Review of ‘Great Freedom’: A homosexual perseveres in post-war Germany

A film that both cherishes the lifespan of a lit match and respects the patience it takes to endure a prison sentence, “Great Freedom” makes an exquisite case of the impossibility of caging the heart, even when love itself is criminalized.

The countdown to a drama by Austrian filmmaker Sebastian Meise – sadly absent from this year’s Oscar nominees for an international feature film – traces the repeated imprisonments of a gay German played by Franz Rogowski between the end of World War II and the emergence of a new gay outspokenness in the late 1960s. German penal code that imprisoned homosexuals – paragraph 175 – was passed in 1871 and saw its most brutal prosecution during the Nazi years, it remained on the books for decades after the war.

It’s 1968 when we meet Hans (Rogowski), who seems unfazed by the prospect of being tried and convicted for having sex with men. We can sense his familiarity with life behind bars: he’s casually acclimated to the routine of the treatment exam, he’s a whiz at the prison sewing machines, and he knows an inmate – a burly murderer named Viktor (Georg Friedrich) – good enough to have a teasing “I miss myself” exchange. He is also ready to protect a handsome young schoolteacher (Anton von Lucke) whom he recognizes from the seedy public toilets where they were caught.

The particular type of prison hard case that Hans is, however, is signaled by the first flashback, which provides the psychological window framing the entire film’s portrayal of identity and adaptation. As the narrative shifts to 1945 through a transition Meise uses throughout – the pitch black of confinement – ​​we find Hans a younger but skinnier and sicker inmate, a mark of time spent in a camp of concentration. When his cell door is opened to reveal an American soldier, we learn that Hans is not free, but rather sent to prison to serve out the rest of his Paragraph 175 sentence.

This shocking reality for gay people in the camps — that Allied Liberation did not include them — is what prompted Meise and co-writer Thomas Reider to write “Great Freedom.” But instead of a miserable, predictable historical drama, they crafted an unusually tender, even emboldening story of resilience and love in a cold, dehumanizing space. In Crystel Fournier’s careful and textured camerawork – images one might imagine earning the admiration of Jean Genet – the film highlights Hans’ perseverance in countering institutionalized injustice with what his heart tells him. to be and what he must do to facilitate the passion. (Hans’ manipulation of prison rules to conjure up overnight “dates” is the closest thing to prison drama to feeling romantic.)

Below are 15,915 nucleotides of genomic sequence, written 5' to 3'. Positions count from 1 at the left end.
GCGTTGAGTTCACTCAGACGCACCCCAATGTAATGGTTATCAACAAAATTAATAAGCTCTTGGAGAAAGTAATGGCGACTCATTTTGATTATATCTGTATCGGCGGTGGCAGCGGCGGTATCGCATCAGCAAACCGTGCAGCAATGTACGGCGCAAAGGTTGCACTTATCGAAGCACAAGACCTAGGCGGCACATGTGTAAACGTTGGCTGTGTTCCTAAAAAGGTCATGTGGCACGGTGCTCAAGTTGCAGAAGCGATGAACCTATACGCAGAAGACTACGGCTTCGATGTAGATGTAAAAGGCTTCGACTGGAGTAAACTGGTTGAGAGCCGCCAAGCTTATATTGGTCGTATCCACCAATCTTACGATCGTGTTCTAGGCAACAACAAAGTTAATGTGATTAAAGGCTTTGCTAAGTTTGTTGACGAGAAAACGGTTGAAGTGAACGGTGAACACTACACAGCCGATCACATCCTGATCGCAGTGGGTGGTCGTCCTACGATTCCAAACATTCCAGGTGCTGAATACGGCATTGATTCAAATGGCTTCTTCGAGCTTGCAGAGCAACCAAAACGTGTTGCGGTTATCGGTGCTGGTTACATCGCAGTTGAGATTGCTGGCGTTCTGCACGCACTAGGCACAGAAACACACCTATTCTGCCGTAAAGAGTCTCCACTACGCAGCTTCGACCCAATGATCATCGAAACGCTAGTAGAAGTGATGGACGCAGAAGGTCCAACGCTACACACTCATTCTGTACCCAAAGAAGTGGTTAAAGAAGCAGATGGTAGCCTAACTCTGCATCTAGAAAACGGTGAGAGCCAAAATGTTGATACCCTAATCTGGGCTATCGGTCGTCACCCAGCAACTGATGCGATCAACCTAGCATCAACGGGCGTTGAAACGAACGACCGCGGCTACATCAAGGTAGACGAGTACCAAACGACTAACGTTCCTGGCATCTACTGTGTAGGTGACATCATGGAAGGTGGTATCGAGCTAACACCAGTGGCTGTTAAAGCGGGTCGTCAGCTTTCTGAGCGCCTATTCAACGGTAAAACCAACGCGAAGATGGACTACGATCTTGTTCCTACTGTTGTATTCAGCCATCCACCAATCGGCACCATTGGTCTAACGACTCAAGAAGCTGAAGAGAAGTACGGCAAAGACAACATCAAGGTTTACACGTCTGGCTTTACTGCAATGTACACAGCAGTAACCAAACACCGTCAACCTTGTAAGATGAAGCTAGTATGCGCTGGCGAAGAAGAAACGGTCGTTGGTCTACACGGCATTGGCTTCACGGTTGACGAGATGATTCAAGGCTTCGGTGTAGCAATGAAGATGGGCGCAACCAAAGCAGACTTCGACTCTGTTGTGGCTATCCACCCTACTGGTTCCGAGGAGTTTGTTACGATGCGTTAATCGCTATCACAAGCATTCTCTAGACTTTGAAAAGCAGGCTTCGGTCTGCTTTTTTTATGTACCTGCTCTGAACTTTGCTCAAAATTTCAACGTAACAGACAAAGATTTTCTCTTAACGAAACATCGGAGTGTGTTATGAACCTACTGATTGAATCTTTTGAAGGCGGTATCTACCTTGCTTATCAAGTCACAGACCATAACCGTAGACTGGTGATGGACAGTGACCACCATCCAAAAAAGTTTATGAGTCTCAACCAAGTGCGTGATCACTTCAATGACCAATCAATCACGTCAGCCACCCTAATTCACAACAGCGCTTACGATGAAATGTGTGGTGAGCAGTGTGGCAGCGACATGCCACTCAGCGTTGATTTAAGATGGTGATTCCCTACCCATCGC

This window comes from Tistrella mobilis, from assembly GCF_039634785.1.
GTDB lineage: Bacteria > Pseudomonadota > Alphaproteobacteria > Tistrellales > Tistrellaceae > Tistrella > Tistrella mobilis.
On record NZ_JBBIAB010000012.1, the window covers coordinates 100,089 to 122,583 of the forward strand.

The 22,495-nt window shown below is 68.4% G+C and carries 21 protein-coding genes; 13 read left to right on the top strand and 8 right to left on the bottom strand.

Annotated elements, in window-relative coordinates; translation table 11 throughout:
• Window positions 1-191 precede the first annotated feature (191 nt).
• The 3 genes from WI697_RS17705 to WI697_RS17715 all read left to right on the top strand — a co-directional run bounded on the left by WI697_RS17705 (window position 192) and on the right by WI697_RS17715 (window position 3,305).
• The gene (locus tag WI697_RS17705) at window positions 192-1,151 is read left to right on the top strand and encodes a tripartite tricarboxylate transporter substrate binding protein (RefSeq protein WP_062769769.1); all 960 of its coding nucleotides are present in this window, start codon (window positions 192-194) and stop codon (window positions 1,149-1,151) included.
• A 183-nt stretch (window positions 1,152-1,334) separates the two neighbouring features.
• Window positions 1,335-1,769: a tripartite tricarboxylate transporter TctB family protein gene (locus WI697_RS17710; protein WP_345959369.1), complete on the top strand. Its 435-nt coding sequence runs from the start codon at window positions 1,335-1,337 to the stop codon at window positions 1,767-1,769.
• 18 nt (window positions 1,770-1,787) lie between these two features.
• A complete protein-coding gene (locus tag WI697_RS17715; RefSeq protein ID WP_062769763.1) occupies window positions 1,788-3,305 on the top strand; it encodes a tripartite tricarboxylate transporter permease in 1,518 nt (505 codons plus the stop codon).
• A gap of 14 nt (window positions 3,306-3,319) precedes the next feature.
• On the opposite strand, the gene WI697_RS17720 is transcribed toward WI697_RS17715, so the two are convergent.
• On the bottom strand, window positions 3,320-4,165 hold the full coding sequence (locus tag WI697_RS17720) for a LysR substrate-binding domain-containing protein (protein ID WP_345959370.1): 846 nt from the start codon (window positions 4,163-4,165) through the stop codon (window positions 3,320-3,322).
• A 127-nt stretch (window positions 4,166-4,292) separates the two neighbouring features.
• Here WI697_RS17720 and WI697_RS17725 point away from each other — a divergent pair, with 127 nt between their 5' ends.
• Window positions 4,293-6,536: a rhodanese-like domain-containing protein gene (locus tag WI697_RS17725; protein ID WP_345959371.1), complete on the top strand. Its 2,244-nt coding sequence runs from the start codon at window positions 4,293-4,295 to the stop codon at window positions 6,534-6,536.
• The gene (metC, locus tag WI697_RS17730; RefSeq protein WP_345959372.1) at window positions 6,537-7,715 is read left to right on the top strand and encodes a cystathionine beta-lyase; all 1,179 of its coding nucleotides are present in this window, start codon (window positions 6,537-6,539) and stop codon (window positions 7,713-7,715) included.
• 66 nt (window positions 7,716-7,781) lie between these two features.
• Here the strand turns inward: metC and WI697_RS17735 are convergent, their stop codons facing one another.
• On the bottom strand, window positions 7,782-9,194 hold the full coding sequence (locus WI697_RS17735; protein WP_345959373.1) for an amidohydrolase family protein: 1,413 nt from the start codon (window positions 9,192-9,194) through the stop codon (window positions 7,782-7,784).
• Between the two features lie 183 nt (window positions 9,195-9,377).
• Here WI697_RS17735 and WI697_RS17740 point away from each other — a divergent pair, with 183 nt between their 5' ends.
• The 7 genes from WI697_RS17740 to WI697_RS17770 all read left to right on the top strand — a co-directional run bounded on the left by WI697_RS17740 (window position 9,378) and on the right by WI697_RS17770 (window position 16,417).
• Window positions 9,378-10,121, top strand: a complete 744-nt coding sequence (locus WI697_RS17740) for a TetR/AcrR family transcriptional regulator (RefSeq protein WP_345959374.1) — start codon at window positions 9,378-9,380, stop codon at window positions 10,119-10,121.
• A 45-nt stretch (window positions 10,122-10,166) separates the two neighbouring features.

The nervous and magnetic Rogowski – whose eyes are a world of his own – has already made a name for himself in convincing turns for Michael Haneke (“Happy End”) and Christian Petzold (“Transit”, “Undine”). Here he powerfully conveys 25 years of an ostracized and rebellious soul, someone whose sensitivity and desire are tools for survival, not weaknesses – ways to always feel human. One of the film’s arcs is how it slowly breaks down Viktor’s homophobia over the years – a gentle campaign of compassion that dates back to when they met as cellmates in 1945 and Friedrich’s portrayal matches steel and vulnerability. Their scenes remind us why movies are such a rich art of storytelling: we can see time unraveling into subtle, sometimes overt but beautifully weighted gestures of connection, moments that make sense.

When ‘Great Freedom’ finally depicts literal freedom, following Germany’s partial repeal of the law, Hans is confronted with what men like him sacrificed themselves for, and Meise’s epilogue is presumably bittersweet about this impact. But what resonates is seeing Hans as he sees himself, why he could transcend the brutality of any unjust law: life for him is not marked by prison sentences but by time spent nurturing the love that he knew to be true freedom.

“Great Freedom”

In German with English subtitles

Unclassified

Operating time: 1 hour 56 minutes

Playing: Begins March 11, Laemmle Royal, West Los Angeles; Laemmle Playhouse 7, Pasadena

About Victoria Rothstein

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